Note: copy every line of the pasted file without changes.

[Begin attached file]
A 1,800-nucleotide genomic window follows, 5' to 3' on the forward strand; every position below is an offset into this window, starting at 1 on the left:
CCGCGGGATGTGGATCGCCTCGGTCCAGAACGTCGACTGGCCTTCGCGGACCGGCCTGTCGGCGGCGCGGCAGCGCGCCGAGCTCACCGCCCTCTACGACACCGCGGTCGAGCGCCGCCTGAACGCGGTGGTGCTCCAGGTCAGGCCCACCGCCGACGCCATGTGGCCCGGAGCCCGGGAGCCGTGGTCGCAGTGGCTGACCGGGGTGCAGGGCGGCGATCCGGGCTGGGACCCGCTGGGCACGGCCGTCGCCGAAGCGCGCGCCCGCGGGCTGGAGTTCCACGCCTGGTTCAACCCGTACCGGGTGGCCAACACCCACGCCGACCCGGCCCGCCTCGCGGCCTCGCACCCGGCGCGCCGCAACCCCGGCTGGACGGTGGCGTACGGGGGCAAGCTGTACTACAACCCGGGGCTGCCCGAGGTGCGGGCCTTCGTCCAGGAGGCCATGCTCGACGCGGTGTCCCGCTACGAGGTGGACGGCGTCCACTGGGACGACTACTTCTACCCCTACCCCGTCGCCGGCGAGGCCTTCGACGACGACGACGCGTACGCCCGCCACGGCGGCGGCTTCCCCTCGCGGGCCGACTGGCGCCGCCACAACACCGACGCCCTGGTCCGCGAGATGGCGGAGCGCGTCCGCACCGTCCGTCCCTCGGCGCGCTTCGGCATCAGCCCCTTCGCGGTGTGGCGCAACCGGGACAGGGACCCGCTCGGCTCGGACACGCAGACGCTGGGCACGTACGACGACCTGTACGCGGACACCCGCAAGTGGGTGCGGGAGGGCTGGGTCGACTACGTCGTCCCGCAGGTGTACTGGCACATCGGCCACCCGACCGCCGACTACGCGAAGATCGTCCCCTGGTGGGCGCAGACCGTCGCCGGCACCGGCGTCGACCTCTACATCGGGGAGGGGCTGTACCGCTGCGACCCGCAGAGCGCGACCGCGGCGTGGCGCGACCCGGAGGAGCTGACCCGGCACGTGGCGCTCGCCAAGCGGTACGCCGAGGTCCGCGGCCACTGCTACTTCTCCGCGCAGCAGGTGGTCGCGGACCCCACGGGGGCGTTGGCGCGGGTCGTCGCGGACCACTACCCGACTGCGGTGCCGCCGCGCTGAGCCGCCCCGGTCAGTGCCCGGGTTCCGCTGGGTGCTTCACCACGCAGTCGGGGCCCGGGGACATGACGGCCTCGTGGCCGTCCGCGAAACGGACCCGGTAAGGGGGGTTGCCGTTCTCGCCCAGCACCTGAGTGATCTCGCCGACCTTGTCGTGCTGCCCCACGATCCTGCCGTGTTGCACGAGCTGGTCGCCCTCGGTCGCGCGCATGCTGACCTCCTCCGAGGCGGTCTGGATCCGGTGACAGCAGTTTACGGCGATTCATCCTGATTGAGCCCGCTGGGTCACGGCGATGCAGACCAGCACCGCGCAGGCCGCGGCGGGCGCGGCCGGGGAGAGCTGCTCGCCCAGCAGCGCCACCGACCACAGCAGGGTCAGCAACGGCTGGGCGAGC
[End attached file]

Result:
A 1,800-nucleotide genomic window follows, 5' to 3' on the forward strand; every position below is an offset into this window, starting at 1 on the left:
CCGCGGGATGTGGATCGCCTCGGTCCAGAACGTCGACTGGCCTTCGCGGACCGGCCTGTCGGCGGCGCGGCAGCGCGCCGAGCTCACCGCCCTCTACGACACCGCGGTCGAGCGCCGCCTGAACGCGGTGGTGCTCCAGGTCAGGCCCACCGCCGACGCCATGTGGCCCGGAGCCCGGGAGCCGTGGTCGCAGTGGCTGACCGGGGTGCAGGGCGGCGATCCGGGCTGGGACCCGCTGGGCACGGCCGTCGCCGAAGCGCGCGCCCGCGGGCTGGAGTTCCACGCCTGGTTCAACCCGTACCGGGTGGCCAACACCCACGCCGACCCGGCCCGCCTCGCGGCCTCGCACCCGGCGCGCCGCAACCCCGGCTGGACGGTGGCGTACGGGGGCAAGCTGTACTACAACCCGGGGCTGCCCGAGGTGCGGGCCTTCGTCCAGGAGGCCATGCTCGACGCGGTGTCCCGCTACGAGGTGGACGGCGTCCACTGGGACGACTACTTCTACCCCTACCCCGTCGCCGGCGAGGCCTTCGACGACGACGACGCGTACGCCCGCCACGGCGGCGGCTTCCCCTCGCGGGCCGACTGGCGCCGCCACAACACCGACGCCCTGGTCCGCGAGATGGCGGAGCGCGTCCGCACCGTCCGTCCCTCGGCGCGCTTCGGCATCAGCCCCTTCGCGGTGTGGCGCAACCGGGACAGGGACCCGCTCGGCTCGGACACGCAGACGCTGGGCACGTACGACGACCTGTACGCGGACACCCGCAAGTGGGTGCGGGAGGGCTGGGTCGACTACGTCGTCCCGCAGGTGTACTGGCACATCGGCCACCCGACCGCCGACTACGCGAAGATCGTCCCCTGGTGGGCGCAGACCGTCGCCGGCACCGGCGTCGACCTCTACATCGGGGAGGGGCTGTACCGCTGCGACCCGCAGAGCGCGACCGCGGCGTGGCGCGACCCGGAGGAGCTGACCCGGCACGTGGCGCTCGCCAAGCGGTACGCCGAGGTCCGCGGCCACTGCTACTTCTCCGCGCAGCAGGTGGTCGCGGACCCCACGGGGGCGTTGGCGCGGGTCGTCGCGGACCACTACCCGACTGCGGTGCCGCCGCGCTGAGCCGCCCCGGTCAGTGCCCGGGTTCCGCTGGGTGCTTCACCACGCAGTCGGGGCCCGGGGACATGACGGCCTCGTGGCCGTCCGCGAAACGGACCCGGTAAGGGGGGTTGCCGTTCTCGCCCAGCACCTGAGTGATCTCGCCGACCTTGTCGTGCTGCCCCACGATCCTGCCGTGTTGCACGAGCTGGTCGCCCTCGGTCGCGCGCATGCTGACCTCCTCCGAGGCGGTCTGGATCCGGTGACAGCAGTTTACGGCGATTCATCCTGATTGAGCCCGCTGGGTCACGGCGATGCAGACCAGCACCGCGCAGGCCGCGGCGGGCGCGGCCGGGGAGAGCTGCTCGCCCAGCAGCGCCACCGACCACAGCAGGGTCAGCAACGGCTGGGCGAGC